Félix Nadar



There is a photographer that has fascinated me for years “Félix Nadar”. Félix Nadar was the pseudonym of  ”Gaspard-Félix Tournachon” born in April 1820 in Paris and died in March 1910. Nadar was a photographer, and a friend of the painters, writers, and intellectuals in Paris during the time of Napoleon III. As an early pioneer of portrait photography he developed lighting concepts that are the basis studio work today. Earlier this year we were in Avignon and stumbled across a museum with an exhibit of over 100 of his photos, you can’t imagine how ecstatic I was to actually see his work up close ….



In many ways Nadar (Gaspard Mix Tournachon) typifies the best qualities of the bohemian circle of writers and artists that settled in Paris during the Second Empire. As a young man, he studied medicine in Lyon, but when his father’s publishing house went bankrupt in 1838, he was forced to earn his own livelihood. He began to write newspaper articles that he signed “Nadar.” In 1842 Nadar settled in Paris and began to sell caricatures to humour magazines. By 1853, although he still considered himself primarily a caricaturist, he had become an expert photographer and had opened a portrait studio. Nadar’s immediate success stemmed partly from his sense of showmanship. He had the entire building that housed his studio painted red and his name printed in gigantic letters across a 50-foot (15-metre) expanse of wall. The building became a local landmark and a favorite meeting place of the intelligentsia of Paris. When, in 1874, the painters later known as Impressionists needed a place to hold their first exhibit, Nadar lent them his gallery. He was greatly pleased by the storm the exhibit raised; the notoriety was good for business.
some photos taken by Félix Nadar
It was only natural that Nadar should have considered painters his friends, since he learned so much and borrowed so freely from their traditions, utilizing poses and lighting direction. In 1854 he completed his first “PanthéonNadar,” a set of two gigantic lithographs portraying caricatures of prominent Parisians. When he began work on the second “Panthéon-Nadar,” he made photographic portraits of the persons he intended to caricature. His portraits of the illustrator Gustave Doré (c. 1855) and the poet Charles Baudelaire (1855) are direct and naturally posed, in contrast to the stiff formality of most contemporaneous portraits. Other remarkable character studies are those of the writer Théophile Gautier (c. 1855) and the painter Eugène Delacroix (1855).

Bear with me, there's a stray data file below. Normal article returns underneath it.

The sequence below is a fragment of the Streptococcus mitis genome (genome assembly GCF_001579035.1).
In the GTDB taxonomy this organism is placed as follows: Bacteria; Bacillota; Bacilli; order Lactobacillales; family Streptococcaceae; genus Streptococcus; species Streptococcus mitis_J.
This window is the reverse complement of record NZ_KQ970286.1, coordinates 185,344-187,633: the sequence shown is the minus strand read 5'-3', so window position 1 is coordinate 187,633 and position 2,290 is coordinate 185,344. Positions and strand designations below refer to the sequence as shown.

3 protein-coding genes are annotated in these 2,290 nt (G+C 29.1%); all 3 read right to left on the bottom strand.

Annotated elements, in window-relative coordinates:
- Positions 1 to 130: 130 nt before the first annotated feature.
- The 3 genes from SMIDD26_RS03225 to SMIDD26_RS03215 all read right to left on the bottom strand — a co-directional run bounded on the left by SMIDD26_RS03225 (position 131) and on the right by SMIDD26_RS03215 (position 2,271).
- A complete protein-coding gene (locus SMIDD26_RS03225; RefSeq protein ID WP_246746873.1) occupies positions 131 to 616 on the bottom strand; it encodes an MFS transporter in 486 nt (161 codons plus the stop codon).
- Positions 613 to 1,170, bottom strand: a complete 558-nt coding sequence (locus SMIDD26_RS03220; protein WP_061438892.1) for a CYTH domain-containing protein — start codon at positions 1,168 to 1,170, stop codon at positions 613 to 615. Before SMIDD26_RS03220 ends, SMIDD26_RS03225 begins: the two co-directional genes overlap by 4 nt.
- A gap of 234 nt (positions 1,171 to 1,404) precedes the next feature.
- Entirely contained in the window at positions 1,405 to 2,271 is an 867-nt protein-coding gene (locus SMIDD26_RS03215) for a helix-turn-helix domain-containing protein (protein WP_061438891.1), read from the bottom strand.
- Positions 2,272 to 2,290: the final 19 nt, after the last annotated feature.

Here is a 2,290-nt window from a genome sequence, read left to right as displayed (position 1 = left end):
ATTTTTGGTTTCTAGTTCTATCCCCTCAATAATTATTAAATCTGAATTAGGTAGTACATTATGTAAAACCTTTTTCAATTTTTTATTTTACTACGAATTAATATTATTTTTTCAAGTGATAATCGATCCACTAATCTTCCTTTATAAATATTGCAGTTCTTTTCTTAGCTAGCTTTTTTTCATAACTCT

Nadar was a tireless innovator. In 1855 he patented the idea of using aerial photographs in mapmaking and surveying. It was not until 1858, however, that he was able to make a successful aerial photograph, the world’s first, from a balloon. This led Daumier to issue a satirical lithograph of Nadar photographing Paris from a balloon. It was titled “Nadar Raising Photography to the Height of Art.”

Nadar live a fascinating life as photographer, caricaturist, journalist, novelist and balloonist. Around 1863, Nadar built a huge (6000 m³) balloon named Le Géant (“The Giant”), thereby inspiring Jules Verne’s Five Weeks in a Balloon. Although the “Géant” project was initially unsuccessful Nadar was still convinced that the future belonged to heavier-than-air machines. Later, “The Society for the Encouragement of Aerial Locomotion by Means of Heavier than Air Machines” was established, with Nadar as president and Verne as secretary. Nadar was also the inspiration for the character of Michael Ardan in Verne’s From the Earth to the Moon. Personally  Nadar alongside Nickola Tesla would have to be some of the truly fascinating historical characters. He was buried in Père Lachaise Cemetery in Paris.


Most of the images in this article were drawn from the internet using CC licensing. When I started to write this article I thought it would be great to have a definitive collection of Nardars work, but I think that is something I will have to work on over a long period of time as its simply to vast and to diverse, for a basic blog article. Thanks you to those that contributed.


For more info about Nadar try

  • ISBN-10: 2070781003
  • ISBN-13: 978-2070781003

3 Responses to 'Félix Nadar'

  1. Steve says:

    Hay your posting again….

  2. jeremy widgery says:

    I read somewhere that he got his nickname because he finished all his phrases with dar….

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